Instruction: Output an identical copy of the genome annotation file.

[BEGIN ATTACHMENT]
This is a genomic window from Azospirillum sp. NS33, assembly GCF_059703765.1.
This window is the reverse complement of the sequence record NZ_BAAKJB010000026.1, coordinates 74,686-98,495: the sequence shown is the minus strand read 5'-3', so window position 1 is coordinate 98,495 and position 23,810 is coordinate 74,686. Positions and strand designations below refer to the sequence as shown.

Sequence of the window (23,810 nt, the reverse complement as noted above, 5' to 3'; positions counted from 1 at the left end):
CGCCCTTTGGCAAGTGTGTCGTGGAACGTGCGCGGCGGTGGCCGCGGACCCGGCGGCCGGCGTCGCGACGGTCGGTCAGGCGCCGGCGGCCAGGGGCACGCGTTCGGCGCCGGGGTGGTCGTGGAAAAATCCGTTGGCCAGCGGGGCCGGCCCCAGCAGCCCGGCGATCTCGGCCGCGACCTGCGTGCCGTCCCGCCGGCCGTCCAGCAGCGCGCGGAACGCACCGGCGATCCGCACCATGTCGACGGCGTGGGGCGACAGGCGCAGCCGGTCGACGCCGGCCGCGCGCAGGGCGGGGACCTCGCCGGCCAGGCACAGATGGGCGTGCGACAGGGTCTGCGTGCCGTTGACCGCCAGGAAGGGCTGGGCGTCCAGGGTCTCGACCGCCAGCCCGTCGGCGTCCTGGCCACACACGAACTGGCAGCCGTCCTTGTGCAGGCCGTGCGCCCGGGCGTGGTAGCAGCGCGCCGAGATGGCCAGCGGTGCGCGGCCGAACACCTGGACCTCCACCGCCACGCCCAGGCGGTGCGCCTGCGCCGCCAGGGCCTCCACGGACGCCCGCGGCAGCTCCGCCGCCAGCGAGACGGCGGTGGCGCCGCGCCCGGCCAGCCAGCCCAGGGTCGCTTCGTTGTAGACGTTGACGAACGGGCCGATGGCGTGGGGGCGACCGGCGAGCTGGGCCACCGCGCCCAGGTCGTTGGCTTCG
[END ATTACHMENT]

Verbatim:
This is a genomic window from Azospirillum sp. NS33, assembly GCF_059703765.1.
This window is the reverse complement of the sequence record NZ_BAAKJB010000026.1, coordinates 74,686-98,495: the sequence shown is the minus strand read 5'-3', so window position 1 is coordinate 98,495 and position 23,810 is coordinate 74,686. Positions and strand designations below refer to the sequence as shown.

Sequence of the window (23,810 nt, the reverse complement as noted above, 5' to 3'; positions counted from 1 at the left end):
CGCCCTTTGGCAAGTGTGTCGTGGAACGTGCGCGGCGGTGGCCGCGGACCCGGCGGCCGGCGTCGCGACGGTCGGTCAGGCGCCGGCGGCCAGGGGCACGCGTTCGGCGCCGGGGTGGTCGTGGAAAAATCCGTTGGCCAGCGGGGCCGGCCCCAGCAGCCCGGCGATCTCGGCCGCGACCTGCGTGCCGTCCCGCCGGCCGTCCAGCAGCGCGCGGAACGCACCGGCGATCCGCACCATGTCGACGGCGTGGGGCGACAGGCGCAGCCGGTCGACGCCGGCCGCGCGCAGGGCGGGGACCTCGCCGGCCAGGCACAGATGGGCGTGCGACAGGGTCTGCGTGCCGTTGACCGCCAGGAAGGGCTGGGCGTCCAGGGTCTCGACCGCCAGCCCGTCGGCGTCCTGGCCACACACGAACTGGCAGCCGTCCTTGTGCAGGCCGTGCGCCCGGGCGTGGTAGCAGCGCGCCGAGATGGCCAGCGGTGCGCGGCCGAACACCTGGACCTCCACCGCCACGCCCAGGCGGTGCGCCTGCGCCGCCAGGGCCTCCACGGACGCCCGCGGCAGCTCCGCCGCCAGCGAGACGGCGGTGGCGCCGCGCCCGGCCAGCCAGCCCAGGGTCGCTTCGTTGTAGACGTTGACGAACGGGCCGATGGCGTGGGGGCGACCGGCGAGCTGGGCCACCGCGCCCAGGTCGTTGGCTTCG